It appears that some folk wake up in their middle ages after playing the scene while they were much younger and without a career path, or being on City Hall payroll. Suddenly they see that unless they start hustling for money via creative financing and making deals, they will be living on the streets. Hence this type of situation. Some make it longer than others. It will be interesting to see who gets caught doing what next after 6 of the city council members term off in May 2015. I already see three of them leading the pack.
I remember Mayor Rawlings bitterly complaining not too long ago about Toyota choosing Plano over Dallas and how he tried to blame only the school system. I hope he is looking at the corruption spread thick like oleo throughout Dallas politics and gets a clue. It's not like all this fudging is beneficial in any way to the city as a whole instead it seems to keep Dallas a dump.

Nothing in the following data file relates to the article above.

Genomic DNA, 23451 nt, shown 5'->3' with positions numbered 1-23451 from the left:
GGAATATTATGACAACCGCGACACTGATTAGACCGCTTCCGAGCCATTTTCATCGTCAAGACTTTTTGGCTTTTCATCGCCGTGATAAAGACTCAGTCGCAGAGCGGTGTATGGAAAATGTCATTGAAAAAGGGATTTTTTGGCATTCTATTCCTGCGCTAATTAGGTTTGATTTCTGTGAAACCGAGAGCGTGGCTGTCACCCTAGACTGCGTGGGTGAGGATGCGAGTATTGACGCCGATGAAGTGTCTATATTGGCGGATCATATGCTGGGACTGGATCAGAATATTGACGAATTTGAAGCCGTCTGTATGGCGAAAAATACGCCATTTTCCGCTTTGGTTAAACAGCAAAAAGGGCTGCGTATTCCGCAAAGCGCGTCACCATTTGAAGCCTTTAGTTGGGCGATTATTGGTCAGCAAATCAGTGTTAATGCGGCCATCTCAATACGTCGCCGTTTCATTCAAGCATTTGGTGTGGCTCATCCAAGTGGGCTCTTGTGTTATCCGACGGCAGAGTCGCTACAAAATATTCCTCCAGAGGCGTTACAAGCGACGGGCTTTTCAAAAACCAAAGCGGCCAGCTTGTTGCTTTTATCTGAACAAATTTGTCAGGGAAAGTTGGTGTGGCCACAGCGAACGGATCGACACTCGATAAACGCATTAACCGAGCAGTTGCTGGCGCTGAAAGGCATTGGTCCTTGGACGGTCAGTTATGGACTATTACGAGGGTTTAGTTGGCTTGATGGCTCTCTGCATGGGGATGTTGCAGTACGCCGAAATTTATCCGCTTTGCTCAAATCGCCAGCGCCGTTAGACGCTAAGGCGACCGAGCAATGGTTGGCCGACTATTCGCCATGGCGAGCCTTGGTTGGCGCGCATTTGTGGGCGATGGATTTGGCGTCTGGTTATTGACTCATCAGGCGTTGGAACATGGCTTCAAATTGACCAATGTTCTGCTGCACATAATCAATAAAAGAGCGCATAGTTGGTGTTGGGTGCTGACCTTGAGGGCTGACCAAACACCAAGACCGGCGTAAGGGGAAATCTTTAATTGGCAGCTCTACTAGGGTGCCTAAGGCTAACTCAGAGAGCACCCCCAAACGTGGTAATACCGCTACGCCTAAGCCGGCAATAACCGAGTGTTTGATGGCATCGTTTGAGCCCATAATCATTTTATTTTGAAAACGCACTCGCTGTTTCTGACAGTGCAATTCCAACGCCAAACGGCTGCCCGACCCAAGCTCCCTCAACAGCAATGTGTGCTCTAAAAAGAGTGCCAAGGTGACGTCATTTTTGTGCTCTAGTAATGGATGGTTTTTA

I have always found it interesting that Fort Worth always cites Dallas as an example when they want to do some project. I never understood why they would want to emulate a system that has had rabid corruption showing up in the papers over and over for the 20 years I have been here. I hope the Feds show up in Fort Worth next.
I'm betting her relationship was with South Dallas Council members and certain City Hall staff that pushed it through under cover.
"My question (not Hall's) would be this: If Habitat was standing right there at Frazier Courts with an ability to do 40 houses with no upfront fees, why bring in someone else who needs all kinds of bending-over-backward fudging-the-HUD-docs help just to get started?"
Great question Schutze, and we know the Answer:
She had the right relationship(s) with City Hall insiders to get the favors while putting the City in a very dangerous position.
Great question indeed. There's some shady dealings going on over at City Hall, but what's new? And who's going to pick up the tab for these HUD reimbursements? Why, the City of Dallas taxpayers, that's who. City government needs to be more transparent instead of perpetuating underhanded backdoor dealings. Crooks - every single one of them (except maybe Philip Kingston).